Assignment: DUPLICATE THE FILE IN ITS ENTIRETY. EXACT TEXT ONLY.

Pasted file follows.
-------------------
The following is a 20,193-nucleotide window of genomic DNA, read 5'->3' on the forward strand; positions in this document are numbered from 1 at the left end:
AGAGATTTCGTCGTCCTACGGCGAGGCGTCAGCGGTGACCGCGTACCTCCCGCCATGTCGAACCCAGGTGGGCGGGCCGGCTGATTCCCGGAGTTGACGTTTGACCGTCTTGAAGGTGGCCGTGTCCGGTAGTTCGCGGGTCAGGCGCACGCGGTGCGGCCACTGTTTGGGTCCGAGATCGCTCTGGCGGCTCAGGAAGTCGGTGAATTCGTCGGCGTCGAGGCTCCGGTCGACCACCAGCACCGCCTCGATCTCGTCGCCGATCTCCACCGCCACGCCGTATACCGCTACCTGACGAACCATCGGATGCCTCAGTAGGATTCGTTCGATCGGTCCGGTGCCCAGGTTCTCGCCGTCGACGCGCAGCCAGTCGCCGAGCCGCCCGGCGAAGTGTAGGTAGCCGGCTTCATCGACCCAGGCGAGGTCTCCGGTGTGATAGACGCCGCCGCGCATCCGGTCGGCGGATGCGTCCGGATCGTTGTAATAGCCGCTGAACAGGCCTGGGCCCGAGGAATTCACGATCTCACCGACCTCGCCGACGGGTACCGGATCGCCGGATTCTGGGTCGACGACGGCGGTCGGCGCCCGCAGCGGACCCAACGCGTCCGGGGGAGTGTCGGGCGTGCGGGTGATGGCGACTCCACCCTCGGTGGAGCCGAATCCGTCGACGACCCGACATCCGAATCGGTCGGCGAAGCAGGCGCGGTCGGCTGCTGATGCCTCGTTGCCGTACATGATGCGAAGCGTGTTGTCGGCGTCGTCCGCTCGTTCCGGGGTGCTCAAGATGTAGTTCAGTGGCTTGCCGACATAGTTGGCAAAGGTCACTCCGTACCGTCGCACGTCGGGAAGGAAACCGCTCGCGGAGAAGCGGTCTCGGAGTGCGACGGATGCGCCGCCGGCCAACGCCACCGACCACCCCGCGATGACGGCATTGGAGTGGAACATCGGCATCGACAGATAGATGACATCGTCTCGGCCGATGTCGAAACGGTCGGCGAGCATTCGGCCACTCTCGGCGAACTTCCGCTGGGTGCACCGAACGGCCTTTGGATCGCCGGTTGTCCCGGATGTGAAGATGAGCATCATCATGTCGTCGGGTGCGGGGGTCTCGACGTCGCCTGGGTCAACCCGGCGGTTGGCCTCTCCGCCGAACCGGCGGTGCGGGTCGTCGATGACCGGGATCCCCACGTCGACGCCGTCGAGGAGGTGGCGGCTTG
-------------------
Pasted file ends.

The following is a 20,193-nucleotide window of genomic DNA, read 5'->3' on the forward strand; positions in this document are numbered from 1 at the left end:
AGAGATTTCGTCGTCCTACGGCGAGGCGTCAGCGGTGACCGCGTACCTCCCGCCATGTCGAACCCAGGTGGGCGGGCCGGCTGATTCCCGGAGTTGACGTTTGACCGTCTTGAAGGTGGCCGTGTCCGGTAGTTCGCGGGTCAGGCGCACGCGGTGCGGCCACTGTTTGGGTCCGAGATCGCTCTGGCGGCTCAGGAAGTCGGTGAATTCGTCGGCGTCGAGGCTCCGGTCGACCACCAGCACCGCCTCGATCTCGTCGCCGATCTCCACCGCCACGCCGTATACCGCTACCTGACGAACCATCGGATGCCTCAGTAGGATTCGTTCGATCGGTCCGGTGCCCAGGTTCTCGCCGTCGACGCGCAGCCAGTCGCCGAGCCGCCCGGCGAAGTGTAGGTAGCCGGCTTCATCGACCCAGGCGAGGTCTCCGGTGTGATAGACGCCGCCGCGCATCCGGTCGGCGGATGCGTCCGGATCGTTGTAATAGCCGCTGAACAGGCCTGGGCCCGAGGAATTCACGATCTCACCGACCTCGCCGACGGGTACCGGATCGCCGGATTCTGGGTCGACGACGGCGGTCGGCGCCCGCAGCGGACCCAACGCGTCCGGGGGAGTGTCGGGCGTGCGGGTGATGGCGACTCCACCCTCGGTGGAGCCGAATCCGTCGACGACCCGACATCCGAATCGGTCGGCGAAGCAGGCGCGGTCGGCTGCTGATGCCTCGTTGCCGTACATGATGCGAAGCGTGTTGTCGGCGTCGTCCGCTCGTTCCGGGGTGCTCAAGATGTAGTTCAGTGGCTTGCCGACATAGTTGGCAAAGGTCACTCCGTACCGTCGCACGTCGGGAAGGAAACCGCTCGCGGAGAAGCGGTCTCGGAGTGCGACGGATGCGCCGCCGGCCAACGCCACCGACCACCCCGCGATGACGGCATTGGAGTGGAACATCGGCATCGACAGATAGATGACATCGTCTCGGCCGATGTCGAAACGGTCGGCGAGCATTCGGCCACTCTCGGCGAACTTCCGCTGGGTGCACCGAACGGCCTTTGGATCGCCGGTTGTCCCGGATGTGAAGATGAGCATCATCATGTCGTCGGGTGCGGGGGTCTCGACGTCGCCTGGGTCAACCCGGCGGTTGGCCTCTCCGCCGAACCGGCGGTGCGGGTCGTCGATGACCGGGATCCCCACGTCGACGCCGTCGAGGAGGTGGCGGCTTG